Psychology student works with Planned Parenthood’s community outreach

Julia Thorne, a psychology student from Lindenwood University, walked in the Annual Women's March in downtown St. Louis. She is holding a sign promoting Planned Parenthood, the program she is working with as a part of her practicum. Photo by Jessie Basler

ABBY STONE Reporter

Psychology students have the opportunity to take a practicum, a class that allows them to clock 150 hours in the field of their choice, according to Professor Colleen Biri.

The psychology practicum is open to all psychology students preapproved by a professor.

Biri said the students can participate in a range of fields. These include working with elementary schools, senior living facilities, private practices and nonprofit practices.

“I think it helps them to determine whether they indeed want to work with either the population they suspected they wanted to work with or in the kinds of settings they thought they wanted to work in,” Biri said.

One student, Julia Thorne, is doing her practicum with Planned Parenthood this year.

With community engagement I suppose it’s breaking down the stereotypes and the stigma around Planned Parenthood and educating the community on everything they do.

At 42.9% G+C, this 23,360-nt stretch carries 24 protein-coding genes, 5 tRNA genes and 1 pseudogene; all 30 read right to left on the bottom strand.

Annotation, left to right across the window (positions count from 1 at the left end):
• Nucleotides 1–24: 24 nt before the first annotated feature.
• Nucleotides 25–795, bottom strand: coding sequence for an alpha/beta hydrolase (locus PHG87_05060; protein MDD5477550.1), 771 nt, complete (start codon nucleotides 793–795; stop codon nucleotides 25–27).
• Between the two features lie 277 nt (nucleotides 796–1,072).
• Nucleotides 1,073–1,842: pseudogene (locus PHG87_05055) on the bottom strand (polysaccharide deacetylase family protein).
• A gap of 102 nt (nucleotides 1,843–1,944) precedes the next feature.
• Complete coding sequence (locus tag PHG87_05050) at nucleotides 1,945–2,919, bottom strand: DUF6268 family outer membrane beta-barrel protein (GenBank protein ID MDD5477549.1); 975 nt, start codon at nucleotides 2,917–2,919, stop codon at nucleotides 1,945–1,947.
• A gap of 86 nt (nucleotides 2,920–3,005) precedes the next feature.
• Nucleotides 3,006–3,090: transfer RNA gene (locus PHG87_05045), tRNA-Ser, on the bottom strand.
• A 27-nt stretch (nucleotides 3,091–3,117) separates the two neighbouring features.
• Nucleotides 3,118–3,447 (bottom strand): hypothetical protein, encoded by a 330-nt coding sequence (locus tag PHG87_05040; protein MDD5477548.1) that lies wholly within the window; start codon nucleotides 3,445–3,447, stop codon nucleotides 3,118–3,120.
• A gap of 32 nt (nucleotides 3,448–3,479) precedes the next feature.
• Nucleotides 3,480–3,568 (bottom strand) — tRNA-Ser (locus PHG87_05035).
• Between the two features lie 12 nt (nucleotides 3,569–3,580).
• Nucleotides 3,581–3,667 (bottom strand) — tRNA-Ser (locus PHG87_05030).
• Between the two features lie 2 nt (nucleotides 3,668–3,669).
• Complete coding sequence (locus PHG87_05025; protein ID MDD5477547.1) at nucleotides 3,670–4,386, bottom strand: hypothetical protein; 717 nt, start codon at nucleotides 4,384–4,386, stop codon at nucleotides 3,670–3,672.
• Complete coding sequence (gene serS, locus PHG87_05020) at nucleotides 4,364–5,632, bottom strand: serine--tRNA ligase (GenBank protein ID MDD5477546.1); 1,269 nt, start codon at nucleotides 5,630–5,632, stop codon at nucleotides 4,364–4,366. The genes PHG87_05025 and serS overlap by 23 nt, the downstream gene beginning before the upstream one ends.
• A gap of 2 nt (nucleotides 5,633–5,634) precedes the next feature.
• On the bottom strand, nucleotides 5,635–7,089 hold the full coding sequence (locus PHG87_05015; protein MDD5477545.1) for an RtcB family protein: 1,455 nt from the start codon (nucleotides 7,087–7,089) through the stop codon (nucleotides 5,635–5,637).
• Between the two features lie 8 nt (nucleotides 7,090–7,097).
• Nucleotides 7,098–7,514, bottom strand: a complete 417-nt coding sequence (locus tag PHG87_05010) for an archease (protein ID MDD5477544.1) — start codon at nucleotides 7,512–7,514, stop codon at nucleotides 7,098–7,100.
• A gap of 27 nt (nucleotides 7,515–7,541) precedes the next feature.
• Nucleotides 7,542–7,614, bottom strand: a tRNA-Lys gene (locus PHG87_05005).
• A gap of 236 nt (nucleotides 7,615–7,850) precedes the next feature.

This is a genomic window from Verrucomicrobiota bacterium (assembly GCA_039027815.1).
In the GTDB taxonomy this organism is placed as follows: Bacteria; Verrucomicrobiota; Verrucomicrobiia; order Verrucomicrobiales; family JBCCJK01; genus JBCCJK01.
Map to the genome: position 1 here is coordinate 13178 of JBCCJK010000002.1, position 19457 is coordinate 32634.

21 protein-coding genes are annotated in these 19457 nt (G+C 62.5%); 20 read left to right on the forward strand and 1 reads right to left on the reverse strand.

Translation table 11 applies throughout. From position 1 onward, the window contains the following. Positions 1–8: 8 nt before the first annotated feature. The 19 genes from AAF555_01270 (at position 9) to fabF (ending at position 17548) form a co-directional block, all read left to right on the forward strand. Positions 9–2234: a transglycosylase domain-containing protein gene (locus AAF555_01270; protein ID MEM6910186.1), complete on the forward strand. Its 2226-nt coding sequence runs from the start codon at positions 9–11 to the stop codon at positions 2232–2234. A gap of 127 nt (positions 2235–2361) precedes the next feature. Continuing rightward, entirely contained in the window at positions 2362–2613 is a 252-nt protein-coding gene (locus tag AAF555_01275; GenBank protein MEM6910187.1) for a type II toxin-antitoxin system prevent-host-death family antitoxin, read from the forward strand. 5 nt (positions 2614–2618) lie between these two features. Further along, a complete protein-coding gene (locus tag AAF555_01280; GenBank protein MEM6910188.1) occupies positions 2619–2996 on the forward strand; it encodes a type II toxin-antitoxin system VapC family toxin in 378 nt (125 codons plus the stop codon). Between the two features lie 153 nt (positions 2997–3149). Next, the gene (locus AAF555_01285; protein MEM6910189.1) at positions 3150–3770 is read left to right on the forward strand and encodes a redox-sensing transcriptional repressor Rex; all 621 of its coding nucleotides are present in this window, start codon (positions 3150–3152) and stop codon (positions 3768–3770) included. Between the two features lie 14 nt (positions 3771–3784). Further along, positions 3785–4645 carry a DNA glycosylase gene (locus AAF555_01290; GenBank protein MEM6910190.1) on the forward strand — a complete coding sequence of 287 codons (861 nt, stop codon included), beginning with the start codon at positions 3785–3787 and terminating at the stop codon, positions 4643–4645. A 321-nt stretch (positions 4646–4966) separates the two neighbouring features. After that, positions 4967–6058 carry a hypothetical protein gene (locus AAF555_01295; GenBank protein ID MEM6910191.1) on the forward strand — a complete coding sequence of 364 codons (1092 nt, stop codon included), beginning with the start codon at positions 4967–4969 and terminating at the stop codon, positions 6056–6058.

Julia Thorne

Thorne is a junior at Lindenwood and is a psychology major with a double minor in gender studies and public health.

Thorne said she is working with Planned Parenthood’s community outreach program in St. Charles County.

“With community engagement I suppose it’s breaking down the stereotypes and the stigma around Planned Parenthood and educating the community on everything they do,” Thorne said.

Thorne said she was going to work with Planned Parenthood anyway as an internship. Then Biri told her she could get academic credit for the opportunity.

Thorne said after graduation, she wants to work with sectors in sexual health or maternity health.

She said she hopes this opportunity will give her experience and connections in her chosen field. She also hopes it will reaffirm that it is something she wants to do.

“At the end of it, I will know if I want to dive deeper into that area of study or if I’ve decided I want to work with a different population or a different sector of health,” Thorne said.

As for the practicum experience as a whole, Biri said it is growing rapidly.

Biri said last summer, they doubled their number of students taking the practicum. They are hoping for similar numbers this summer.

“It’s a terrific way for students to get their feet wet before graduation.” Biri said. “It’s something they can put on their résumés.”

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